SUMMIT, NJ—Shoppers and other motorists using the parking lots in Summit’s central business district soon will be able to avail themselves of the convenience of paying for parking fees simply by loading an “app” onto their cell phones and scanning a bar code into a parking gate or meter to pay for the time they have been parked in the lots.

The new pay option, along with cash, credit cards and merchant-issued coupons, was finalized by the Summit Common Council at its meeting on Wednesday evening.

The cellphone pay system will be administered by ParkMobile, which will process the deduction of the appropriate fee from the user’s bank account.

Sign Up for E-News

Parking Services Manager Rita McNany told the council the ultimate aim is to create a “cashless” system that would reduce the time, manpower and expense needed to collect and deposit cash.

For the time being though, she said expansion of the cellphone payment system to on-street meters probably would be too expensive because it would involve a capital outlay of about $200,000 to retrofit the on-street meters with apparatus capable of accepting cellphone-activated payments.

The parking lots in the central business district are being fitted for the new system as park of the conversion to paid shopper parking in those lots.

Although in favor of the convenience of the new system, Councilman Thomas Getzendanner said the city was in “way over our heads” in trying to administer such a system and should completely turn over its parking system to a professional, privately-held company.

He also said that, instead of the city absorbing the administrative costs of the cellphone and credit card systems, it should immediately bill those costs directly to the user when the user completes each transaction, similar to the Easy Pass collection system.

Getzendanner added, as with Easy Pass, the administrative cost per user is so small that the individual users probably would not even notice the extra charge on their bill.

However, he noted, the accumulated administrative cost to the city could be substantial.

Council President Richard Madden replied that no matter which system is used those using the system should be told up front the total cost of using it, including the administrative costs.

“They should not be under the impression they are paying $1.00 to park and then find out later the total cost is $1.25.”

Councilman David Bomgarz said, however, that city control of the system was needed so Summit could “tweak” the charges if needed to accommodate larger costs of maintaining the system in the future.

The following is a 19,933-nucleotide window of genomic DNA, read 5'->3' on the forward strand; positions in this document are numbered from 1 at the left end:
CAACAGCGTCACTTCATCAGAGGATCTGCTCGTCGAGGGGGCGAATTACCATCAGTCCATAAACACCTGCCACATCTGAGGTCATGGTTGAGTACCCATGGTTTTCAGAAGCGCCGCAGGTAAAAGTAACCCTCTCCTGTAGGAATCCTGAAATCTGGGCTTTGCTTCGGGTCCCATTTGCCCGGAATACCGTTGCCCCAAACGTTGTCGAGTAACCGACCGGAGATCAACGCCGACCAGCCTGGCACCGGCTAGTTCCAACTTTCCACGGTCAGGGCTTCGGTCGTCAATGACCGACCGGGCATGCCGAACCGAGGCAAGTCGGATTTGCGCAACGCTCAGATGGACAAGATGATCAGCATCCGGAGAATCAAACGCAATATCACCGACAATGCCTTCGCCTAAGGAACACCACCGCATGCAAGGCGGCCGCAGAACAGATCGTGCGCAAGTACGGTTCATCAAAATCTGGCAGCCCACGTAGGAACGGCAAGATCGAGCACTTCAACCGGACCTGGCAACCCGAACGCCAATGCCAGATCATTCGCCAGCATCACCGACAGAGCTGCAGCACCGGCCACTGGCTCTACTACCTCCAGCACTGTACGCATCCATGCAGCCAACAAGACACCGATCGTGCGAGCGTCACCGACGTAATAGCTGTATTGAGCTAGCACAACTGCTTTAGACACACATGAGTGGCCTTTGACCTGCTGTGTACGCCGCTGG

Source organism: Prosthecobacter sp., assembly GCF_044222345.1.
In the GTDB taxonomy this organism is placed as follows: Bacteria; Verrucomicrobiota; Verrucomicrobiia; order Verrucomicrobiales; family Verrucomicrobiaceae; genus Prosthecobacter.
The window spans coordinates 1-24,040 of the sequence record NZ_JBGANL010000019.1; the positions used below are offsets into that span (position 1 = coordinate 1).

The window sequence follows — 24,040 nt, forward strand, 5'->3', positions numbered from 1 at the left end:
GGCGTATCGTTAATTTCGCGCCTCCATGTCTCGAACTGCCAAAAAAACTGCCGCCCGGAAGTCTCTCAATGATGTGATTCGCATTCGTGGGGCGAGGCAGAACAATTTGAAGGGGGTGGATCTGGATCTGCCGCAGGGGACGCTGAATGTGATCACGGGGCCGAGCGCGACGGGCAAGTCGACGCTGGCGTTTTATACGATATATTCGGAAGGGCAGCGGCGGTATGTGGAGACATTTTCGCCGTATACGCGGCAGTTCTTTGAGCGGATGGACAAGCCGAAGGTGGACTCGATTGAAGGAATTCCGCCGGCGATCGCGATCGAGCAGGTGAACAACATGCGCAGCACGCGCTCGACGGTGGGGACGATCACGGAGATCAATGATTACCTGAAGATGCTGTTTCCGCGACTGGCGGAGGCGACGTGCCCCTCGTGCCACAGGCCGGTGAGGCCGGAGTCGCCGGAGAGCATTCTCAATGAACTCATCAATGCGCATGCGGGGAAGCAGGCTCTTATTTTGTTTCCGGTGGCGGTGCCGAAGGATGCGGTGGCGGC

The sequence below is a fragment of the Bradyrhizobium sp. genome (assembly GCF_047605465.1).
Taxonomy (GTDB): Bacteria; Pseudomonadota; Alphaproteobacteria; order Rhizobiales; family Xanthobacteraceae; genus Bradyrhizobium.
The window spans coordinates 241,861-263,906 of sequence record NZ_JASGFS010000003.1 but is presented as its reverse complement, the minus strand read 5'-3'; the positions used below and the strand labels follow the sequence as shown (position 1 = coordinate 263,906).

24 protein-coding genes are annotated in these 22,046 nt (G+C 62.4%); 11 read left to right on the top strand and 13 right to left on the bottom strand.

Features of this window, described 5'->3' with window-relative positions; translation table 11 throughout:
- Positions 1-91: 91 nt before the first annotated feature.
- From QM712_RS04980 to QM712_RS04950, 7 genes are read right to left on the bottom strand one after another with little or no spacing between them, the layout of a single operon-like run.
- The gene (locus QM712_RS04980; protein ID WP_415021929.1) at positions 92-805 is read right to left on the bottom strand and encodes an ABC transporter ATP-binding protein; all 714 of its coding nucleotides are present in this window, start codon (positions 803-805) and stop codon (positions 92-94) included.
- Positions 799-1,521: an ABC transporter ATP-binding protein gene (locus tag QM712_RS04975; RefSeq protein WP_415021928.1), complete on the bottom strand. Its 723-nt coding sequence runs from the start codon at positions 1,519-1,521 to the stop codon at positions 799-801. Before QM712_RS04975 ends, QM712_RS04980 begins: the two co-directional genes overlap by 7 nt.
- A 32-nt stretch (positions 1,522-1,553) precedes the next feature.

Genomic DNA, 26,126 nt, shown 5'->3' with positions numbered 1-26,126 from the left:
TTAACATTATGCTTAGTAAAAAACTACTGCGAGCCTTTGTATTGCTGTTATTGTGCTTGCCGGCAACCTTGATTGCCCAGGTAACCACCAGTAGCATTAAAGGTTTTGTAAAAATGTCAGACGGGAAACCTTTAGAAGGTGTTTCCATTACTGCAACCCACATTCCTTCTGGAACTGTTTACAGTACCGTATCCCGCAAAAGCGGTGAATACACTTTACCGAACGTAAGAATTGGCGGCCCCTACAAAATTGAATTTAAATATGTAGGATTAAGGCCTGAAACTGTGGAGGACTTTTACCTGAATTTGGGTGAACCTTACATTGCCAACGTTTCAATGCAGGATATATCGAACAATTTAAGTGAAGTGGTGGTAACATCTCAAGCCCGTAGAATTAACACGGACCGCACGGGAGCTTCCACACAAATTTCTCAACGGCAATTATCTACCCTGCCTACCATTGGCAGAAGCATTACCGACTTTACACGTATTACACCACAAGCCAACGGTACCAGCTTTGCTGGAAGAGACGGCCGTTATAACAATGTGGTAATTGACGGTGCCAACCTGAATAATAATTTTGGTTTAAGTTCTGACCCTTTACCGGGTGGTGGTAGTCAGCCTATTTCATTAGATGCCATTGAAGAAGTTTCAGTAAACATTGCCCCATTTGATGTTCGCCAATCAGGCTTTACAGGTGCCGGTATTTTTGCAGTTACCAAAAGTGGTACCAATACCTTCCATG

In response to a question from Councilman Patrick Hurley McNany said the city would not be losing money on coupons issued by merchants because the merchants would buy the coupons from the city at “par” value even though they will be able to issue them at discounts to their customers.

She added the parking agency would monitor the number of tickets issued to each merchant monthly and provide the council in the future with an accounting of the financial status of the program.

In another action, Mayor Ellen Dickson swore in new firefighter Christopher Esposito and administered oaths of office to newly-promoted Deputy Chief Eric Evers, Lieutenant Kenneth Jenks and Battalion Chief David Guida. A standing-room-only crowd of family members and fellow public safety officers looked on.

The mayor also proclaimed September First Aid Squad Month in honor of the 50th anniversary of the city’s volunteer squad and set September 17 through 23 as Constitution Week in the city, assisted by a representative of the Summit chapter of the Daughters of the American Revolution.

In other council action, the governing body approved a renovation project that will bring greater pedestrian access and Americans With Disabilities Act compliance to the Reeves-Reed Arboretum, lent its support to the Beacon Hill Club’s efforts to add its name to the New Jersey Register of Historic Buildings, authorize investigation of the Railroad Avenue parking lot for possible redevelopment, pending review of the move by the city solicitor, and authorized the payment of $60,000 to Hilltop Parmley Partners for provision of three affordable housing units in the city.